Bladder dysfunction can be improved with therapeutic intervention on transient contractions in the bladder. The kidneys send waste and excess water to the bladder. Once the bladder reaches its threshold capacity a signal is sent through the central nervous system that it needs to be voided. This is how we know we need to go to the bathroom. But in addition to this filling pressure, the researchers uncovered that this mechanism also involved the so-called non-voiding transient contractions (TCs) in the smooth muscle of the bladder.
TCs do not send signals to indicate when the bladder is full, but rather indicate when the most efficient time for bladder voiding is. The researchers suggest that TCs offer a new therapeutic target when it comes to treating bladder dysfunction. Lead researcher Mark T. Nelson explained, “The presence or absence of these contractions, and how fast the contractions happen, can contribute to bladder under-activity or over-activity – which are both bad.”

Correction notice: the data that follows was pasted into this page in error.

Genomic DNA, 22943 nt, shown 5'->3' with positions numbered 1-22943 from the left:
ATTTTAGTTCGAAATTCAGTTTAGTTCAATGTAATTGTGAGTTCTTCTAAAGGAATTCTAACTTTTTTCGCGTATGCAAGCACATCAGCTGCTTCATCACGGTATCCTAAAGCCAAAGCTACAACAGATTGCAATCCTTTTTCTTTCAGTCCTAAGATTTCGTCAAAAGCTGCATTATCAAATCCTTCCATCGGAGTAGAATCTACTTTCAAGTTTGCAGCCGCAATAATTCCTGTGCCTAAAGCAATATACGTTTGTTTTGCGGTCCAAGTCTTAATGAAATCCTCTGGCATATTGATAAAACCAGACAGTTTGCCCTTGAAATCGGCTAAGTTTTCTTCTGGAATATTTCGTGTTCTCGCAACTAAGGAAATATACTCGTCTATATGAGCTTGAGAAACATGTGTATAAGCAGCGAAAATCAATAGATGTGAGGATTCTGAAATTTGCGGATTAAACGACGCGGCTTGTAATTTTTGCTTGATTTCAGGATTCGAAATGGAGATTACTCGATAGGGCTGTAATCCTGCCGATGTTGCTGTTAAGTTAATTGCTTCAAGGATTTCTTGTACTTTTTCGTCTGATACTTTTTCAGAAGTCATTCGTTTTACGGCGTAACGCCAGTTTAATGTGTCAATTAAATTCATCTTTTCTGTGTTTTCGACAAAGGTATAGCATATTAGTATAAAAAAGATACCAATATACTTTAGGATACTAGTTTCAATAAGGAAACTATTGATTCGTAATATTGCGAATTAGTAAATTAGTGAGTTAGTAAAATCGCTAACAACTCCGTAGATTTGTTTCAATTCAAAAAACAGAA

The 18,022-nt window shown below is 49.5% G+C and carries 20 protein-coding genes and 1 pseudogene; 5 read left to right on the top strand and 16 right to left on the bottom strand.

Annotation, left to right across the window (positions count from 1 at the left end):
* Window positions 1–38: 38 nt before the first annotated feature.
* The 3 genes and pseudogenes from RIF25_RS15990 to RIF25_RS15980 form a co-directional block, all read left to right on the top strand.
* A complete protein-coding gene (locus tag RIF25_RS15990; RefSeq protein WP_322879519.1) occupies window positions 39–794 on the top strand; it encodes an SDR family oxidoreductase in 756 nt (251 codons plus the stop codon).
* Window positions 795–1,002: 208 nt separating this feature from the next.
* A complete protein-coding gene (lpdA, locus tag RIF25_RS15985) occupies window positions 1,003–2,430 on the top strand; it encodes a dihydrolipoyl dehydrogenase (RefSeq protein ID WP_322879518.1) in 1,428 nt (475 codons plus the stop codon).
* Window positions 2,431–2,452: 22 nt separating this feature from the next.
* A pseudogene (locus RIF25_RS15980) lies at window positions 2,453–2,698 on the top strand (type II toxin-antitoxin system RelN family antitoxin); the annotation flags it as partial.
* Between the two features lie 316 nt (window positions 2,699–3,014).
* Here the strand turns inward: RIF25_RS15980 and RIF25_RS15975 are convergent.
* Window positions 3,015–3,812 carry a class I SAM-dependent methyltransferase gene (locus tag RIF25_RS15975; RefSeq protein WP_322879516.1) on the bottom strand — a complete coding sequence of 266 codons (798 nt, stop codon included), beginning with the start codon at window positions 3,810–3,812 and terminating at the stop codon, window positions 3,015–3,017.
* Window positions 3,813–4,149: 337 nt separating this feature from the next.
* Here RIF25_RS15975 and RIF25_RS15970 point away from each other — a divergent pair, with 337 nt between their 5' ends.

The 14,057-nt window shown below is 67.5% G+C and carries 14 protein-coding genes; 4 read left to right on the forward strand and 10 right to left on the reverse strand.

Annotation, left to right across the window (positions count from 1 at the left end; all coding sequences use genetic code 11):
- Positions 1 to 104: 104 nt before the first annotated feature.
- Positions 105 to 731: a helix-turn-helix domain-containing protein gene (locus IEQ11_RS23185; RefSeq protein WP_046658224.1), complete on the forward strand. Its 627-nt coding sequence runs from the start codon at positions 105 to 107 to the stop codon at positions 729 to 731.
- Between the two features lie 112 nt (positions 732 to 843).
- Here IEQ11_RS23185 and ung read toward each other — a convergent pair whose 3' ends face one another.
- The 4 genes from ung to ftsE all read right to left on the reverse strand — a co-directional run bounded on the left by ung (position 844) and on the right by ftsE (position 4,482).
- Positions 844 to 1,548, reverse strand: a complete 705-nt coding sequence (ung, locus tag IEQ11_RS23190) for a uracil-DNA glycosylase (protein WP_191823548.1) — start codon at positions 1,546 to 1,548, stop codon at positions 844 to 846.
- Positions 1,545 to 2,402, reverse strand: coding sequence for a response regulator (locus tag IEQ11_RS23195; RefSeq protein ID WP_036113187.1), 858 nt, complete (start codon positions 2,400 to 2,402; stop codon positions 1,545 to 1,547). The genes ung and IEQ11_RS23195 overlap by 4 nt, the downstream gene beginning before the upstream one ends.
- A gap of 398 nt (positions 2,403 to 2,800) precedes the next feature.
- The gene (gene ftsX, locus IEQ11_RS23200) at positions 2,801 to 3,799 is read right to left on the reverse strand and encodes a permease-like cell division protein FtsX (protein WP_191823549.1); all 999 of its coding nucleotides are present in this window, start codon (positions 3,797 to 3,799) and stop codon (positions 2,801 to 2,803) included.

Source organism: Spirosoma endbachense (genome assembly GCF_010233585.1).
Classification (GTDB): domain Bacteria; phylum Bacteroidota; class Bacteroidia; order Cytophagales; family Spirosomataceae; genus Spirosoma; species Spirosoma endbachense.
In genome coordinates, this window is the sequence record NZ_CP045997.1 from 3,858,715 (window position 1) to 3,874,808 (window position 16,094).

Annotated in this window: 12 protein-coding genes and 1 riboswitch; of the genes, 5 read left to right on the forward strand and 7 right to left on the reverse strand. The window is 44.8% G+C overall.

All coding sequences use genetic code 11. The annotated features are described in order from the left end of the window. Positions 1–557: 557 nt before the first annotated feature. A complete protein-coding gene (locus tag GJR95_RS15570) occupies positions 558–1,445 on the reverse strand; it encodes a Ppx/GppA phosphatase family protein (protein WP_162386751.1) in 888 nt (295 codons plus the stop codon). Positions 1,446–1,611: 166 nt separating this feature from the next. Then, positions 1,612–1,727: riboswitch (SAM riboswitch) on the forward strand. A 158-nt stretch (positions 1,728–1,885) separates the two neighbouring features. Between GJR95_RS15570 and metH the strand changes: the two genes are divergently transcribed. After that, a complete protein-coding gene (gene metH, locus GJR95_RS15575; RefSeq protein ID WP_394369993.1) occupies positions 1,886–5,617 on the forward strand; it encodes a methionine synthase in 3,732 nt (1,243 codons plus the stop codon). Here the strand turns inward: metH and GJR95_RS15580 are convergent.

The researchers conducted their study using an ex vivo mouse bladder preparations. The researchers observed that with increased pressure, TCs evoke a 10 times greater increase in nerve activity. The researchers concluded that TCs are responsible for most of the bladder sensory signaling.
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Dr. Nelson added, “This meant that the rate of rise of the TC tells the brain not only how full the bladder is, but also if the bladder muscle can contract sufficiently for normal voiding. We have known for years that BK channels in urinary bladder smooth muscle cells help determine excitability. The more the channels are on, the less excitable the bladder smooth muscle becomes, the fewer of these transient contractions you have … But if we block SK channels, we get a much bigger burst of sensory nerve outflow. It looks like SK channels are in an interstitial cell type that is involved in sensing this small, but rapid, change in pressure.”
Future studies will focus on ways to determine frequency and rate of the rise of these transient contractions. Dr. Nelson concluded, “Transient contractions seem to vary from bladder to bladder. At least in our experiments, the frequency is set for that animal or person. It seems like it is fine-tuned, so that you get the optimal response. Our data suggest that other cell types – non-muscle cell types, non-nerve cell types – are playing a role.”